AUSTIN, Texas -- There's no shortage of grizzled veterans at
Wearing his customary slim-fit dark suit, black hair swept back from his high forehead, Cave sauntered onstage at Stubb's before sundown, which as you can imagine was not ideal. "We're gonna do a long song to start with," he said, "and hopefully by the end it'll be dark." The song was "
Yet if the band's punk-blues crawl seemed at first like an ill fit for the rowdy festival atmosphere, Cave (who repeatedly mocked a guy near the front for typing on his phone) slowly ratcheted up the intensity until all eyes were locked on the seven nicely dressed men onstage. And once he had us, he switched gears, reaching back to the Bad Seeds' 1984 debut for a thunderously brutal rendition of "From Her to Eternity." By then it was dark.
The band kept it up for the rest of its hourlong set, slinking with predatory menace through "Red Right Hand" (which nonetheless featured a sweet flute solo from Warren Ellis) and bringing a deranged garage-rock energy to "Deeana." The highlight, though, was the Bad Seeds' delightfully profane take on the age-old murder ballad "Stagger Lee," not a single line of which can be quoted here -- or, one presumes, on NPR -- but which suggested that Cave may well end up the most imposing rapper at SXSW. Watch out, Action Bronson.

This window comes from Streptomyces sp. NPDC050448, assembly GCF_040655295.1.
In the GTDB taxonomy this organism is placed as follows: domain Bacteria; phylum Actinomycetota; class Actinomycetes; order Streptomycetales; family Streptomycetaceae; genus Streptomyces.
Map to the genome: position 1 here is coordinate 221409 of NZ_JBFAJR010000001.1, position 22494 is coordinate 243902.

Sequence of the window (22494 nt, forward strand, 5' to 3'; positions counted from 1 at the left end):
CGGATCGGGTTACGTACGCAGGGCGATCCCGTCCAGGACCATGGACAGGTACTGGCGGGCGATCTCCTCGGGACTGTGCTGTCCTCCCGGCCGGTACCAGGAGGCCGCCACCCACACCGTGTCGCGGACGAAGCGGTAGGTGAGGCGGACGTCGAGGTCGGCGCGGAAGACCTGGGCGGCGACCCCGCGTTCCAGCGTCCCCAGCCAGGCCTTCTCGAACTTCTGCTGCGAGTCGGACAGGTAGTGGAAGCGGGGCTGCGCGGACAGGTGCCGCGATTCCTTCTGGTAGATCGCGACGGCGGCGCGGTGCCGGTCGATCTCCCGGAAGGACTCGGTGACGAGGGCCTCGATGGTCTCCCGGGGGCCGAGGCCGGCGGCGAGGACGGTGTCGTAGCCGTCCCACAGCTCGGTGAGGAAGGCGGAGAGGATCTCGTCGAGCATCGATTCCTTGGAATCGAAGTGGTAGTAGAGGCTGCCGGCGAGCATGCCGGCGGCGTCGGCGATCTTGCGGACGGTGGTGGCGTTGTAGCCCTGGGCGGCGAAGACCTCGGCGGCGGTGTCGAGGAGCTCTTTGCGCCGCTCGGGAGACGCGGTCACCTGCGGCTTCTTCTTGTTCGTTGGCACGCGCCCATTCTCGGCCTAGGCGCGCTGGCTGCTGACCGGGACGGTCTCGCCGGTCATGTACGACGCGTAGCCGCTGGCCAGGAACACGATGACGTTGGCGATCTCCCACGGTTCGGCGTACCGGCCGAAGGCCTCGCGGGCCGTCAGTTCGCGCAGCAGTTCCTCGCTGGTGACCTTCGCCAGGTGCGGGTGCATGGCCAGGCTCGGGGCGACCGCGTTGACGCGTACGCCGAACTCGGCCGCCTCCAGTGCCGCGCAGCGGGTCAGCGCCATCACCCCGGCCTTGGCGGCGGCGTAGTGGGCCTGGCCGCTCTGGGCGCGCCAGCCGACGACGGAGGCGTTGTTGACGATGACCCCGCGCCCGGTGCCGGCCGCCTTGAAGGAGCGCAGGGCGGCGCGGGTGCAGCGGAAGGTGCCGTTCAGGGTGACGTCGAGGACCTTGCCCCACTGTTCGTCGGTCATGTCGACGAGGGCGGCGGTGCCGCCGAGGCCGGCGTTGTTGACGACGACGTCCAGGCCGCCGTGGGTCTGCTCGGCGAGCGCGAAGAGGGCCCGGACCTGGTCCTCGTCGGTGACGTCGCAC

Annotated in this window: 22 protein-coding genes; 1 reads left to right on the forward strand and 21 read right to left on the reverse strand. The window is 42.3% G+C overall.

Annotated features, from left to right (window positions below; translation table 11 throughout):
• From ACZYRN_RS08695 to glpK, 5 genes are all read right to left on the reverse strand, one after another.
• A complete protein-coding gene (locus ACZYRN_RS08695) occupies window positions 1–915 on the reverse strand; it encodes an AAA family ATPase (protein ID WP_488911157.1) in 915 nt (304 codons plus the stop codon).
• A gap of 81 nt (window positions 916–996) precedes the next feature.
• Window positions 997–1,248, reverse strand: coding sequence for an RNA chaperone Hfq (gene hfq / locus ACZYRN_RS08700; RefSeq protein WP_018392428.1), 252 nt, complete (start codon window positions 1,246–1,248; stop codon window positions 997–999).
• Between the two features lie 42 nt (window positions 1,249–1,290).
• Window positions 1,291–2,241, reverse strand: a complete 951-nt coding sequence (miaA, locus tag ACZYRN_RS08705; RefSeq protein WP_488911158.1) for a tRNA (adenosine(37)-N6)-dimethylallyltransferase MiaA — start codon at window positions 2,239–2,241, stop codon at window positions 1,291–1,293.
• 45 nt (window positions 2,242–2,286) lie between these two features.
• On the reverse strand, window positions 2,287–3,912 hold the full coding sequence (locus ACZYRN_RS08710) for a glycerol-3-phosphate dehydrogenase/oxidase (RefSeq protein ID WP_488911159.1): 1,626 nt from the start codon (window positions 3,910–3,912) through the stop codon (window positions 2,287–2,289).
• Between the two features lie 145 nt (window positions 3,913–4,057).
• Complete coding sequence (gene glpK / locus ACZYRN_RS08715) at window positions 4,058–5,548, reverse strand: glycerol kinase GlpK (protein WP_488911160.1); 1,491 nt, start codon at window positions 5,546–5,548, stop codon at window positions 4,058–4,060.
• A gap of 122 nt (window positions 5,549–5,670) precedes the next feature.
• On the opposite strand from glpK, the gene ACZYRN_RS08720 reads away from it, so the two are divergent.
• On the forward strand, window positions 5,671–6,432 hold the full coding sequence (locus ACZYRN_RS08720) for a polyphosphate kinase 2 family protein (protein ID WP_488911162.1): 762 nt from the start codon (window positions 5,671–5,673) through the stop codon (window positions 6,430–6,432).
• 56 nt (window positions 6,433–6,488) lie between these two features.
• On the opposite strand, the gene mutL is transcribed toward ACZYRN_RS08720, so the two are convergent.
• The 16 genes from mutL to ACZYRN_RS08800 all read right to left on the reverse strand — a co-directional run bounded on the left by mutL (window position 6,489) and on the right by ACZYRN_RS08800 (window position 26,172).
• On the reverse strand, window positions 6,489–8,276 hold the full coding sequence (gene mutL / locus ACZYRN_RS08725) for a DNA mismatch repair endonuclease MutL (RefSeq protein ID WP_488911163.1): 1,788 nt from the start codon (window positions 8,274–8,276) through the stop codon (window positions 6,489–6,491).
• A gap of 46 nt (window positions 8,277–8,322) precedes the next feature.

Following the Bad Seeds, I caught some of Natalie Maines' set at Austin City Limits Live at the Moody Theater, where the now-short-haired Dixie Chick previewed tunes from her upcoming solo album, "Mother," due out in May. A collaboration with
The opposite was true when
I finished Wednesday night with a 1 a.m. set at the Belmont by Paramore, which also has an album coming in April. ("Grizzled" may not describe Paramore or Yeah Yeah Yeahs, but both acts have been around long enough to know that SXSW provides a useful launching pad for new projects.) The emo-rock outfit has been through big changes since the release of its last record, 2009's excellent "Brand New Eyes"; in 2010 Josh and Zac Farro, the band's founding guitarist and drummer, quit in a very public squabble over Paramore's direction.
"Thanks for sticking around for the soap opera that was Paramore," frontwoman Hayley Williams told the full room at the Belmont. "It's been canceled, though, and this was the theme song." That was the cue for "Ignorance," which details what guitarist Taylor York told me earlier Wednesday was the "dysfunction" that used to rule the band. But judging by its powerful performance here -- which included the band's current single "Now" and the debut of another new song, "Still Into You" -- Paramore has figured out how to work again.